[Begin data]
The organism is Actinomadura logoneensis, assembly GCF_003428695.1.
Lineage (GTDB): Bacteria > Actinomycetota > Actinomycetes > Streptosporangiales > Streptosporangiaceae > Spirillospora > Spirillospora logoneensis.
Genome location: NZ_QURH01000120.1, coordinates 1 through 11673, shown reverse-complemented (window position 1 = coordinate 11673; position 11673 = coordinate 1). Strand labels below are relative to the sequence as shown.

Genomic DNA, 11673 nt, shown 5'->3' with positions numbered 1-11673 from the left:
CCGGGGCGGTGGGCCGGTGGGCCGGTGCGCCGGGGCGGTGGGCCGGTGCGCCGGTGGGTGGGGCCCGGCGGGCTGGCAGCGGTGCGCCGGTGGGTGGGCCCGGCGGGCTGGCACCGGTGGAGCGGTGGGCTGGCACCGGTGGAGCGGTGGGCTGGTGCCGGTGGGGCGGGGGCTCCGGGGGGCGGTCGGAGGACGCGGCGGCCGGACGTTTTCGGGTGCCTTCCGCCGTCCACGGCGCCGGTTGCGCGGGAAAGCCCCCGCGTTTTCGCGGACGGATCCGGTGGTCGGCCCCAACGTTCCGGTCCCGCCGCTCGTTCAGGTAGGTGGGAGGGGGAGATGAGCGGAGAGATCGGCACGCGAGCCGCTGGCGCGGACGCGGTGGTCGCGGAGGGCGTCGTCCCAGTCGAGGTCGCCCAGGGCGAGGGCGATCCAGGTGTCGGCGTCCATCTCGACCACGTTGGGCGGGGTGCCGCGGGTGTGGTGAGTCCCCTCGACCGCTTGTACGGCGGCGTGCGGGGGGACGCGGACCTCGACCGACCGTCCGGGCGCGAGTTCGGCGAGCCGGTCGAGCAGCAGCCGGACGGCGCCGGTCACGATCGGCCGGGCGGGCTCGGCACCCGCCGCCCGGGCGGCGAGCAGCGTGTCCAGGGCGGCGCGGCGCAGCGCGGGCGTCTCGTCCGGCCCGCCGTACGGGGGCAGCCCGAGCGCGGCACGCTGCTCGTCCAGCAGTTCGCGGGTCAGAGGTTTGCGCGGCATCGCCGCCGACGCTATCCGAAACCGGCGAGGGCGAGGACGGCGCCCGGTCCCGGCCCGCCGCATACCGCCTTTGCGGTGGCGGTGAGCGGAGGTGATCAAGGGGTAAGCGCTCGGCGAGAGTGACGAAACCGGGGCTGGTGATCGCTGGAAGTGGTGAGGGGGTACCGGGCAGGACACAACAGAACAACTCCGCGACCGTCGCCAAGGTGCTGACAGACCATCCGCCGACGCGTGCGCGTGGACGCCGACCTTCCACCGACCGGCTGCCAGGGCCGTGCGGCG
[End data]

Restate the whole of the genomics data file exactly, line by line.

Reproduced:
The organism is Actinomadura logoneensis, assembly GCF_003428695.1.
Lineage (GTDB): Bacteria > Actinomycetota > Actinomycetes > Streptosporangiales > Streptosporangiaceae > Spirillospora > Spirillospora logoneensis.
Genome location: NZ_QURH01000120.1, coordinates 1 through 11673, shown reverse-complemented (window position 1 = coordinate 11673; position 11673 = coordinate 1). Strand labels below are relative to the sequence as shown.

Genomic DNA, 11673 nt, shown 5'->3' with positions numbered 1-11673 from the left:
CCGGGGCGGTGGGCCGGTGGGCCGGTGCGCCGGGGCGGTGGGCCGGTGCGCCGGTGGGTGGGGCCCGGCGGGCTGGCAGCGGTGCGCCGGTGGGTGGGCCCGGCGGGCTGGCACCGGTGGAGCGGTGGGCTGGCACCGGTGGAGCGGTGGGCTGGTGCCGGTGGGGCGGGGGCTCCGGGGGGCGGTCGGAGGACGCGGCGGCCGGACGTTTTCGGGTGCCTTCCGCCGTCCACGGCGCCGGTTGCGCGGGAAAGCCCCCGCGTTTTCGCGGACGGATCCGGTGGTCGGCCCCAACGTTCCGGTCCCGCCGCTCGTTCAGGTAGGTGGGAGGGGGAGATGAGCGGAGAGATCGGCACGCGAGCCGCTGGCGCGGACGCGGTGGTCGCGGAGGGCGTCGTCCCAGTCGAGGTCGCCCAGGGCGAGGGCGATCCAGGTGTCGGCGTCCATCTCGACCACGTTGGGCGGGGTGCCGCGGGTGTGGTGAGTCCCCTCGACCGCTTGTACGGCGGCGTGCGGGGGGACGCGGACCTCGACCGACCGTCCGGGCGCGAGTTCGGCGAGCCGGTCGAGCAGCAGCCGGACGGCGCCGGTCACGATCGGCCGGGCGGGCTCGGCACCCGCCGCCCGGGCGGCGAGCAGCGTGTCCAGGGCGGCGCGGCGCAGCGCGGGCGTCTCGTCCGGCCCGCCGTACGGGGGCAGCCCGAGCGCGGCACGCTGCTCGTCCAGCAGTTCGCGGGTCAGAGGTTTGCGCGGCATCGCCGCCGACGCTATCCGAAACCGGCGAGGGCGAGGACGGCGCCCGGTCCCGGCCCGCCGCATACCGCCTTTGCGGTGGCGGTGAGCGGAGGTGATCAAGGGGTAAGCGCTCGGCGAGAGTGACGAAACCGGGGCTGGTGATCGCTGGAAGTGGTGAGGGGGTACCGGGCAGGACACAACAGAACAACTCCGCGACCGTCGCCAAGGTGCTGACAGACCATCCGCCGACGCGTGCGCGTGGACGCCGACCTTCCACCGACCGGCTGCCAGGGCCGTGCGGCG